Tuesday, September 12, 2006

Peak Oil Methadone

The problem with Methadone treatment for drug addiction is that it keeps the focus on the addiction, through the use of an alternative, rather than shifting the addict's focus to preparing for and building a life for after the addiction. The problem with keeping the focus in the peak oil debate/discussion on the energy component of oil and trying to find alternative fuels to replace the energy derived from oil is that it keeps the addicts (all of us) focussed on the addiction rather than developing a new paradigm for life after the oil to which we are addicted is no longer available at a level that that addiction can be supported.

As long as we allow the peak oil dialogue to stay focussed on the energy issues we are playing right into the hands of the pushers who are feeding that addiction. We allow debunkers an easy target to focus on by promising all of those existing and potential energy sources. They offer ethanol which, like any good addict, allows us to continue to put out good money for the next fix rather than considering how to put food on the table. In a world that cannot produce enough food to feed our 6.5+ billion population with billions of dollars of oil-derived petrochemical inputs, we turn to ethanol to support our addiction at the expense of taking vital food producing land out of the food production system. The global emergency grain reserves over the past several years has dwindled from a marginal 119 day supply to a sub-critical 57 day supply. Global grain production has fallen below global grain usage in each of the past three years and will probably continue to decline while the population continues to rise.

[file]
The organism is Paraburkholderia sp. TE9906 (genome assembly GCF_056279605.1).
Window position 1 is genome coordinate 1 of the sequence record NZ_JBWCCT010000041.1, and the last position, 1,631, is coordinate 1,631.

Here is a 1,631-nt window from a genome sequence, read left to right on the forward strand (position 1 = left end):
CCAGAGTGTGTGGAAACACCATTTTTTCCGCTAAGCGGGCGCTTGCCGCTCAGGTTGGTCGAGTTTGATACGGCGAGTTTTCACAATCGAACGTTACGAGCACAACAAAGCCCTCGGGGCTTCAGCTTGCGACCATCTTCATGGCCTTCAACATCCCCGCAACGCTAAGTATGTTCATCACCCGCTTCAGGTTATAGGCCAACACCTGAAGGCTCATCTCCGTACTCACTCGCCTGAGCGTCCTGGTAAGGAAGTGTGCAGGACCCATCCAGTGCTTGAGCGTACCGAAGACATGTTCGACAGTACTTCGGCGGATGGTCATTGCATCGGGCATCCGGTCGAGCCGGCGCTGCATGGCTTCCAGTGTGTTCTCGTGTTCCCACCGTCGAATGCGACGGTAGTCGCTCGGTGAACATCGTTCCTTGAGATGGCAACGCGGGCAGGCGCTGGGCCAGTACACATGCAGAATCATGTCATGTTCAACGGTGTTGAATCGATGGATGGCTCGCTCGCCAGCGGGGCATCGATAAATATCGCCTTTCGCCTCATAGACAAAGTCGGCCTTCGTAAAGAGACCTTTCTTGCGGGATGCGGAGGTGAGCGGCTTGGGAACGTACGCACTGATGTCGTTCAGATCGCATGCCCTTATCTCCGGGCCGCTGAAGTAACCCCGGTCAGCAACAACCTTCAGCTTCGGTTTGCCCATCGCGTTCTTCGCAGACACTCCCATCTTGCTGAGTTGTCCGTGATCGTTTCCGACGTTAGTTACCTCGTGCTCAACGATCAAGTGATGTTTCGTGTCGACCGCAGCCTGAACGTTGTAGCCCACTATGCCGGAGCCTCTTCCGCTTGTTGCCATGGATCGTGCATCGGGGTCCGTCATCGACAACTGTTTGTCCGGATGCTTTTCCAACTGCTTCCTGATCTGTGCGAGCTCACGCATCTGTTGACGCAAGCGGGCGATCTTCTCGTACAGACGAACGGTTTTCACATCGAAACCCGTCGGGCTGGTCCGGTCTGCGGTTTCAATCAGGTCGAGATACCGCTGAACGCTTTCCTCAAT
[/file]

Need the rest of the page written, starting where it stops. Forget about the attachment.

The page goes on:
The pushers feeding our addiction offer us coal to liquid (CTL), natural gas to liquid (GTL), tar sands and oil sands and oil shale, electric cars, hybrid cars, all to continue our addiction rather than offering methods of kicking our addiction and moving on with an addiction-free life.
We can not cure our addiction by continuing to substitute new alternatives in support of that addiction. At some point we have to get refocussed. The longer that takes, the more difficult it is going to be and the greater the number of casualties that will result.

Kick the habit.
Bypass the methadone.
Get clean.
Move on.

1 comment:

Tom Wayburn said...


Our need for energy is not an addiction; it is a fact of life. To reduce our energy use sufficiently to live without fossil fuels and, perhaps more importantly, live without fear and stress, we need to abandon markets as described computationally in http://dematerialism.net/CwC.html which is summarized in http://dematerialism.net/demise.htm

Also, see http://dematerialism.net/Mark-II-Economy.html for which I am writing a short summary presently.

Tom Wayburn, Houston, Texas